Skip to Main Content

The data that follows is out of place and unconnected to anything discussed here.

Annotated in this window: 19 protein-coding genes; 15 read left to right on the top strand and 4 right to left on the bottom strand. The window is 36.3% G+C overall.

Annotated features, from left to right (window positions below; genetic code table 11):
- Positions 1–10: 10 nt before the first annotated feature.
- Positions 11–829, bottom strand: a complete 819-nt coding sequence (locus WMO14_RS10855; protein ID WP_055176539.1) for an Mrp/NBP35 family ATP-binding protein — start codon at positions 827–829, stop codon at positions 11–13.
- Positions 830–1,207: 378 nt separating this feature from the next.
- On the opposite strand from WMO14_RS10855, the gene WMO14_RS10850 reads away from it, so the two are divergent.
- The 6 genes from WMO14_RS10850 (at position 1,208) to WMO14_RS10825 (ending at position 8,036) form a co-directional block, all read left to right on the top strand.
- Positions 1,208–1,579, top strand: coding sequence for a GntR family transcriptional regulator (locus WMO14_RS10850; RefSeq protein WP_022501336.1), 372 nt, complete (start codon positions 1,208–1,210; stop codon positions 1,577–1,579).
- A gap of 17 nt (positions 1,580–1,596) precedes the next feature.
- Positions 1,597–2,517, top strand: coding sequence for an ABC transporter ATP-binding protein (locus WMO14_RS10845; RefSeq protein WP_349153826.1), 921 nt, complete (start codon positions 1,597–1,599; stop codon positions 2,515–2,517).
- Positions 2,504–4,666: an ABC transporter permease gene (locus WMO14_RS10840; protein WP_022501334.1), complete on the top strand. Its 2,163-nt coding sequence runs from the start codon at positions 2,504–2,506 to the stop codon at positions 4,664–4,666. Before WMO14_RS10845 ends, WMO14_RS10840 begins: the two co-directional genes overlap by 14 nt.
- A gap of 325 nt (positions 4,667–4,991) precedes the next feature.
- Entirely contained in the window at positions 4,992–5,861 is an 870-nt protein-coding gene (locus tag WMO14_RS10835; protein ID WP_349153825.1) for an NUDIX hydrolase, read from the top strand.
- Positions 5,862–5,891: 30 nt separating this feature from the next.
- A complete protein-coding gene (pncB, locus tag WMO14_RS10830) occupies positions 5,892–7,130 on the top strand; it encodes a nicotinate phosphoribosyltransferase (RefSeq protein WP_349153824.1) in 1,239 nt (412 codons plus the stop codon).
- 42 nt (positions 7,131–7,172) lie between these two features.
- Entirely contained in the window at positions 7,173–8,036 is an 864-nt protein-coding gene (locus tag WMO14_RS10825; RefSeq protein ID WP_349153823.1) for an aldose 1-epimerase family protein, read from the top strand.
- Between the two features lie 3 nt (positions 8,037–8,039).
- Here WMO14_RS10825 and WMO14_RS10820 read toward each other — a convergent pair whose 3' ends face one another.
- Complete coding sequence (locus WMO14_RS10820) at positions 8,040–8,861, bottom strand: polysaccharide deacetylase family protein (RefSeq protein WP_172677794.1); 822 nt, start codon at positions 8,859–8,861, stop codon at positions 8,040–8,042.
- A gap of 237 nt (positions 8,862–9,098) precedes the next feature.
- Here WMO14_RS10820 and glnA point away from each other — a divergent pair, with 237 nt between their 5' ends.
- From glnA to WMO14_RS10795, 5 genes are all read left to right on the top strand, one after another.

Diversity-multiplexing tradeoff (DMT) was characterized asymptotically (SNR- > infinity) for i.i.d. Rayleigh fading channel by Zheng and Tse . The SNR-asymptotic DMT overestimates the finite-SNR one . This paper outlines a number of additional limitations and difficulties of the DMT framework and discusses their implications. Using the recent results on the size-asymptotic (in the number of antennas) outage capacity distribution, the finite-SNR, size-asymptotic DMT is derived for a broad class of fading distributions. The SNR range over which the finite-SNR DMT is accurately approximated by the SNR-asymptotic one is characterized. The multiplexing gain definition is shown to affect critically this range and thus should be carefully selected, so that the SNR-asymptotic DMT is an accurate approximation at realistic SNR values and thus has operational significance to be used as a design criterion. The finite-SNR diversity gain is shown to decrease with correlation and power imbalance in a broad class of fading channels, and such an effect is described in a compact, closed form. Complete characterization of the outage probability (or outage capacity) requires not only the finite-SNR DMT, but also the SNR offset, which is introduced and investigated as well. This offset, which is not accounted for in the DMT framework, is shown to have a significant impact on the outage probability for a broad class of fading channels, especially when the multiplexing gain is small. The analytical results and conclusions are validated via extensive Monte Carlo simulations. Overall, the size-asymptotic DMT represents a valuable alternative to the SNR-asymptotic one.